18. [O]ne who is ignorant and is driven only by lust […] is […] troubled in many ways by external causes, and unable ever to possess true peace of mind, but he also lives as if he knew neither himself, nor God, nor things; and as soon as he ceases to be acted on, he ceases to be (VP42S).

The treatment – understanding and love

19. [W]e are a part of Nature, whose order we follow. If we understand this clearly and distinctly, that part of us which is defined by understanding, that is, the better part of us, will be entirely satisfied with this, and will strive to persevere in that satisfaction. For insofar as we understand, we can want nothing except what is true. Hence, insofar as we understand these things rightly, the striving of the better part of us agrees with the order of the whole of Nature (IV App XXXII).

20. It is clear the power of the mind over the affects consists:

I. In the knowledge itself of the affects;
II. In the fact that it separates the affects from the thought of an external cause, which we imagine confusedly;
III. In the time by which the affections related to things we understand surpass those related to things we conceived confusedly, or in a mutilated way;
IV. In the multiplicity of causes by which affections related to common properties or to God are encouraged;
V. Finally, in the order by which the mind can order its affects and connect them to one another.

[Insofar] as we understand the causes of sadness, it ceases to be a passion, that is, to that extent it ceases to be sadness (VP18S).

The cure – “freedom”

In life, therefore, it is especially useful to perfect, as far as we can, our intellect, or reason. In this one thing consists man’s highest happiness, or blessedness. Indeed, blessedness is nothing but that satisfaction of mind which stems from the intuitive knowledge of God (IV App IV).

21. The mind can bring it about that all the body’s affections, or images of things are related to the idea of God [or Nature].

22. He who understands himself and his affects clearly and distinctly loves God [or Nature], and does so the more, the more he understands himself and his affects (VP15).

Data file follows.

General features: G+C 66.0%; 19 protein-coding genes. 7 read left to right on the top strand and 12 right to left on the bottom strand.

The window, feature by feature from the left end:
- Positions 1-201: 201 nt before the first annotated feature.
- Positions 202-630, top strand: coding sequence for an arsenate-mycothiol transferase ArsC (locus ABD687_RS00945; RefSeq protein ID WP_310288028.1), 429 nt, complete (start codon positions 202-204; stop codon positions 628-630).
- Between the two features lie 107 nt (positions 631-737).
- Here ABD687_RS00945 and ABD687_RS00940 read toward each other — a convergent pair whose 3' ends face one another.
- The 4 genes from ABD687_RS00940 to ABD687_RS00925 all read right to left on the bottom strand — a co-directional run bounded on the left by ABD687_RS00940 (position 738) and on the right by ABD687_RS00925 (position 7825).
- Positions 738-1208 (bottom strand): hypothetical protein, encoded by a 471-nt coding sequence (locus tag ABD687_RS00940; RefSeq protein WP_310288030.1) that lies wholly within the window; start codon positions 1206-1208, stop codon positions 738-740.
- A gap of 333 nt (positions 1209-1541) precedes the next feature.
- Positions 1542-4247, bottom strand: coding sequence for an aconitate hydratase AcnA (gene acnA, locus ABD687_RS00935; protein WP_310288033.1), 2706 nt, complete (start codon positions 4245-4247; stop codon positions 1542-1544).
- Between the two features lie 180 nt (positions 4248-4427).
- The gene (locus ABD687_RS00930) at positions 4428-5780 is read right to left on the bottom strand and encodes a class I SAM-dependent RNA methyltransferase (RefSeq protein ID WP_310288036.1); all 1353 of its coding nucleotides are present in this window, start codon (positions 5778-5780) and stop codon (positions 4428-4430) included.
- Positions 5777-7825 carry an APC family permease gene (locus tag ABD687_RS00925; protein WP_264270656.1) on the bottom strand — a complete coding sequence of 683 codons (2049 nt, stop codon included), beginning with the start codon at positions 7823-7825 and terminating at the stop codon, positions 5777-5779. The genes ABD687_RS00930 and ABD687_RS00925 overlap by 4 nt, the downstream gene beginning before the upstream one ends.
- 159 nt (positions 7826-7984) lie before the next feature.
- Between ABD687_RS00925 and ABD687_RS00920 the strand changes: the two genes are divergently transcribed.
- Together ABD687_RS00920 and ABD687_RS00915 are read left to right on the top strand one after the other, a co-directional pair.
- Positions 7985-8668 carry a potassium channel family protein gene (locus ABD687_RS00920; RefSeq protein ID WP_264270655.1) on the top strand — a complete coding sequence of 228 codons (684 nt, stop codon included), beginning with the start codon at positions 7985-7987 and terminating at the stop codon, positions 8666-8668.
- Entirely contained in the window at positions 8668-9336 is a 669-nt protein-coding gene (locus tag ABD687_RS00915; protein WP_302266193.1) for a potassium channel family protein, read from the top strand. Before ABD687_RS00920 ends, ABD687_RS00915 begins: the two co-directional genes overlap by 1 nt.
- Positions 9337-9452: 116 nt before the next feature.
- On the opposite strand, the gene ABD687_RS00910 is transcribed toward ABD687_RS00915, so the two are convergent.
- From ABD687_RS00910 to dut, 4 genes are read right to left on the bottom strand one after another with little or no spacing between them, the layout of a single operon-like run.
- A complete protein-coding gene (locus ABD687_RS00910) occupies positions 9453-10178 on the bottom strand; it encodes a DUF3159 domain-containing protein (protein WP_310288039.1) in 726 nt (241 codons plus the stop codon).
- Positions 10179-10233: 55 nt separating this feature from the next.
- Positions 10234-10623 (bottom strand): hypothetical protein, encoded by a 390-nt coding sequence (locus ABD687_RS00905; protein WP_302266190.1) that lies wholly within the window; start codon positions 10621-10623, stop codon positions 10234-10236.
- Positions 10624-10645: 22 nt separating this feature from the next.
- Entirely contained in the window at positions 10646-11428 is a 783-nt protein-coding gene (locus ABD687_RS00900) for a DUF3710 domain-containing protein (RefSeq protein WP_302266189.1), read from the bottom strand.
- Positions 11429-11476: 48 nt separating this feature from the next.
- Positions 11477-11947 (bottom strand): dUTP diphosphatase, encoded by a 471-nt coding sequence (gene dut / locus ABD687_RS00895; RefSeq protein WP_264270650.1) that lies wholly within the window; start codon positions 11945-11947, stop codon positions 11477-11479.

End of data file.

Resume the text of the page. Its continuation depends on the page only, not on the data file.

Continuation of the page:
23. Blessedness is not the reward of virtue, but virtue itself; not do we enjoy it because we restrain our lusts; on the contrary, because we enjoy it, we are able to restrain them(VP42).
24. [T]he wise man…is hardly troubled in spirit, but being, by a certain eternal necessity, conscious of himself, and of God, and of things, he never ceases to be, but always possesses true peace of mind (VP42S).

Spinoza’s last words of encouragement

The Ethics closes with the following passage:

25. If the way I have shown to lead to those things now seems very hard, still, it can be found. And of course, what is found so rarely must be hard. For if salvation were at hand, and could be found without great effort, how could nearly everyone neglect it? But all things excellent are as difficult as they are rare.

The above quotations (with cross-references removed, and some additions [in brackets]) are taken from The collected works of Spinoza edited and translated by Edwin Curley Vol. 1 (Princeton University Press 1985).

The same translation is also available in the Penguin Edition of the Ethics, (Penguin Classics 1996), with an introduction by Stuart Hampshire and in A Spinoza reader : the Ethics and other works, edited and translated by Edwin Curley
(Princeton University Press 1994).


Spinoza’s Ethics: understanding ourselves to find freedom

Saturday 13.7 at 4pm: Philosophical Bibliotherapy: Reading Spinoza, finding freedom, by John Heyderman

You are very welcome to visit us / Arkadia International Bookshop and “like” us if indeed you do!

Dear friend of Arkadia,

You are invited to Philosophical Bibliotherapy: Reading Spinoza, finding freedom, by John Heyderman on Saturday 13.7 at 4pm at Arkadia (Nervanderinkatu 11)

Bertrand Russell described him as “the noblest and most loveable of all the great philosophers.” Nietzsche called him “the purest sage”. Yet despite his growing popularity among social scientists, many people have never heard of the Dutch-Jewish philosopher Baruch Spinoza (1632-1677) and fewer still have read his works.

This session will discuss Spinoza’s “Ethics” not just as a historical text but as living “medicine for the mind”. John Heyderman will present a personal view of how Spinoza can help us understand ourselves, our place in nature and ultimately how to live.

The presentation and discussion will be in English.

You are all most welcome.

Warm regards,


Entrance is free but a donation of €3 (or more!) to fund the event is suggested and would be most welcome.

John Heyderman is a former librarian from London. He studied philosophy at Birkbeck College, University of London, and wrote his dissertation on Spinoza and Davidson on the mind/body problem.